Letting Go of Bernanke

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Edmund Andrews writes in the New York Times about Ben Bernanke:

As central bankers and economists from around the world gather on Thursday for the Fed’s annual retreat in Jackson Hole, Wyo., most are likely to welcome Mr. Bernanke as a conquering hero….Fellow economists […] are heaping praise on Mr. Bernanke for his bold actions and steady hand in pulling the economy out of its worst crisis since the 1930s. Tossing out the Fed’s standard playbook, Mr. Bernanke orchestrated a long list of colossal rescue programs: Wall Street bailouts, shotgun weddings, emergency loan programs, vast amounts of newly printed money and the lowest interest rates in American history.

I really don’t have it in for Bernanke or anything (honest!), but this level of adulation puzzles me.  Yes, the blizzard of term facilities and liquidity programs he engineered during 2007 and 2008 was impressive, but is everyone really so sure that no other Fed chairman would have acted similarly?  And beyond that, there’s pretty broad agreement that Bernanke (a) badly mishandled the runup to the crisis, (b) inherited and then perpetuated weak regulation of consumer loan products, something that aggravated the housing bubble, and (c) was complicit in allowing Lehman Brothers to collapse.  These are all serious black marks, especially the Lehman fiasco, which is widely believed to have been the trigger for the most acute phase of the crisis during the fall of last year.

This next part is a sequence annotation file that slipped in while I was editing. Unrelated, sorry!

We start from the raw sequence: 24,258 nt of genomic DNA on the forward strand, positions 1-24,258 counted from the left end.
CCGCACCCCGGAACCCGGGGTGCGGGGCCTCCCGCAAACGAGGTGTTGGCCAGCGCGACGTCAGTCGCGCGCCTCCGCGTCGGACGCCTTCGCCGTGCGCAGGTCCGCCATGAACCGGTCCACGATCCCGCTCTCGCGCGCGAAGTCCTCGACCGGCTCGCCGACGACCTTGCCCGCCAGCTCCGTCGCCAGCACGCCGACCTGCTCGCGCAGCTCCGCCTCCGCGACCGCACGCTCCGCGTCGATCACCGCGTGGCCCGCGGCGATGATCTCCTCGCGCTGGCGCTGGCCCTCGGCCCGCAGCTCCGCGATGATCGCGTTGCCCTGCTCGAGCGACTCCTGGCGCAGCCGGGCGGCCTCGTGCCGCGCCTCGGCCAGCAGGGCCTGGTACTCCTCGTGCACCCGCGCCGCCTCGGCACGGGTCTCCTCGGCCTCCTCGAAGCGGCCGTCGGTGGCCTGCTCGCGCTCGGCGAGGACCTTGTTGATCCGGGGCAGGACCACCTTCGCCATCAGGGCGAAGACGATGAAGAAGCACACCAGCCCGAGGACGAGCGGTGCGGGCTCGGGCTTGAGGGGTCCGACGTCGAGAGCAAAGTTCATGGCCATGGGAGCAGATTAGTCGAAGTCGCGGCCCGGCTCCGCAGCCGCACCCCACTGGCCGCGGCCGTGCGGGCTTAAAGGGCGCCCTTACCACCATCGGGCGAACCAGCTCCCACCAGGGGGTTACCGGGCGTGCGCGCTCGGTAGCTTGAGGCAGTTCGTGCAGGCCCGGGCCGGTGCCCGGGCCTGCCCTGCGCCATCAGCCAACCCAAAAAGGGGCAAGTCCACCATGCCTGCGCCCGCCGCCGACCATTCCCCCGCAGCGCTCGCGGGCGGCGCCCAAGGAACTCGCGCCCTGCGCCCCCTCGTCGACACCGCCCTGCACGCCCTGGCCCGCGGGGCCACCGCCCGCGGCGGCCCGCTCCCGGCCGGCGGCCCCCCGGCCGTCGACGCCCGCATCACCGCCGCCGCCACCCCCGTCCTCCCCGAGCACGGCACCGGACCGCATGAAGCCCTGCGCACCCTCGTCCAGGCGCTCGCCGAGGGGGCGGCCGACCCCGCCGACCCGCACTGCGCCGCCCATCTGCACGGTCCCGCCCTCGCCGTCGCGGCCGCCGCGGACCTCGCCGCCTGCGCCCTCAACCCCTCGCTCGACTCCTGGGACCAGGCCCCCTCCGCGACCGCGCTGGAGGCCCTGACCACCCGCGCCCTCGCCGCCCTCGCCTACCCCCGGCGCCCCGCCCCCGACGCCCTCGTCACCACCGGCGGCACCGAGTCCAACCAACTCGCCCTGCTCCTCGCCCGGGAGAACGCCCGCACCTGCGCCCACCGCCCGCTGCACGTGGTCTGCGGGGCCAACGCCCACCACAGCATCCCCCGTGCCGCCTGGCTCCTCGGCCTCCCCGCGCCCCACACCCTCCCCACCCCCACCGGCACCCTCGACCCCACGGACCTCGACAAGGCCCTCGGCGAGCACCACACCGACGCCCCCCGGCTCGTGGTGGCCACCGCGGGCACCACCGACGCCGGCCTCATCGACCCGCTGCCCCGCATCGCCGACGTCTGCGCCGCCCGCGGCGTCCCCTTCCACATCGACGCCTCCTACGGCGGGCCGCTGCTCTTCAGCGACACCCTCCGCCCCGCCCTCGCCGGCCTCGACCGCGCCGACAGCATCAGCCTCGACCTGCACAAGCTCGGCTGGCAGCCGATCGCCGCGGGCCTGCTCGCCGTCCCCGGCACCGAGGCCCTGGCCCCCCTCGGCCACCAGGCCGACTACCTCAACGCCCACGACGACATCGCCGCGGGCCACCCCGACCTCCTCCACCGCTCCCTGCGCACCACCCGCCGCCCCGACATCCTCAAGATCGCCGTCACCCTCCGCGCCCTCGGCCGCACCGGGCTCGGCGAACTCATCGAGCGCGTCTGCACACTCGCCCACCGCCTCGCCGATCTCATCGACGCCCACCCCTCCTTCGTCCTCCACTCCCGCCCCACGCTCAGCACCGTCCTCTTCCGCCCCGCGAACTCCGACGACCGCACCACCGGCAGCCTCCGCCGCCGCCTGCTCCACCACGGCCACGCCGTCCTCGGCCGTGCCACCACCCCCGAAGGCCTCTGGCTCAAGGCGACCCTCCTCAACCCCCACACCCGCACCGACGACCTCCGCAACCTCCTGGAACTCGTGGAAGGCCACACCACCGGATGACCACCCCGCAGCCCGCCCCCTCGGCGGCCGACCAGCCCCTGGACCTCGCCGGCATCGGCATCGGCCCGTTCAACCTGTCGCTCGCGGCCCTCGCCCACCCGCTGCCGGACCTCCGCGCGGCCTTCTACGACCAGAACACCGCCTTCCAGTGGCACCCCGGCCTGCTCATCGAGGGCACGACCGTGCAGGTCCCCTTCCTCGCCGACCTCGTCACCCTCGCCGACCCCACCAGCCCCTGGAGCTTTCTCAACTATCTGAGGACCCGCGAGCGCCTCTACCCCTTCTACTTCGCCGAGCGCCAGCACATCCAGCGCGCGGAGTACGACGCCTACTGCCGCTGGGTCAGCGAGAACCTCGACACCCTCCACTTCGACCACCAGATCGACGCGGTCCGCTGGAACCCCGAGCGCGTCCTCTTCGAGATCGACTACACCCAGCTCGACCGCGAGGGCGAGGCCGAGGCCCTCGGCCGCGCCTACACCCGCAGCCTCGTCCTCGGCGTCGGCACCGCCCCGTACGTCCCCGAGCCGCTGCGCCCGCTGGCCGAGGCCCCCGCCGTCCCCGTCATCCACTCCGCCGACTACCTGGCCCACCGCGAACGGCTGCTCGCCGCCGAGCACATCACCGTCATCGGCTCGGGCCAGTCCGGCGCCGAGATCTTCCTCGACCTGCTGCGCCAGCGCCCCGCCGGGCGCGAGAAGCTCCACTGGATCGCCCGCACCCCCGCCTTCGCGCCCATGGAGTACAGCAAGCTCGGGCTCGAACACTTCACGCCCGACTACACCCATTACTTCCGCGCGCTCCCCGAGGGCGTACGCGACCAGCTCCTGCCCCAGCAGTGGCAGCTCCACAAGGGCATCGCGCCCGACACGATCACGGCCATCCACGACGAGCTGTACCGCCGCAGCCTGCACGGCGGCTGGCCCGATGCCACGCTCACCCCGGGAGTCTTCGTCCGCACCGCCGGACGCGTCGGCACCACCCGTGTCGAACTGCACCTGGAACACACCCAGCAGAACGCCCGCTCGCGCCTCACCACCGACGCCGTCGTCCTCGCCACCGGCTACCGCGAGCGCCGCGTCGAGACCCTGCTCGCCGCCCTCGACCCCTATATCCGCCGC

Reappointing Bernanke would hardly be a disaster.  But his judgment has been questionable on several fronts, his dedication to better consumer regulation is doubtful, and we’d all be better off if we stopped pretending that Wall Street has to be endlessly coddled by reappointing whatever Fed chairman they’ve gotten used to over the past few years.  Hero worship of the Fed is a vice that’s worth stamping out, and now’s a good time to start.  Let’s give someone else a chance.

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You just sent an incredible message: that quality journalism doesn't have to answer to advertisers, billionaires, or hedge funds; that newsrooms can eke out an existence thanks primarily to the generosity of its readers. That's so powerful. Especially during what's been called a "media extinction event" when those looking to make a profit from the news pull back, the Mother Jones community steps in.

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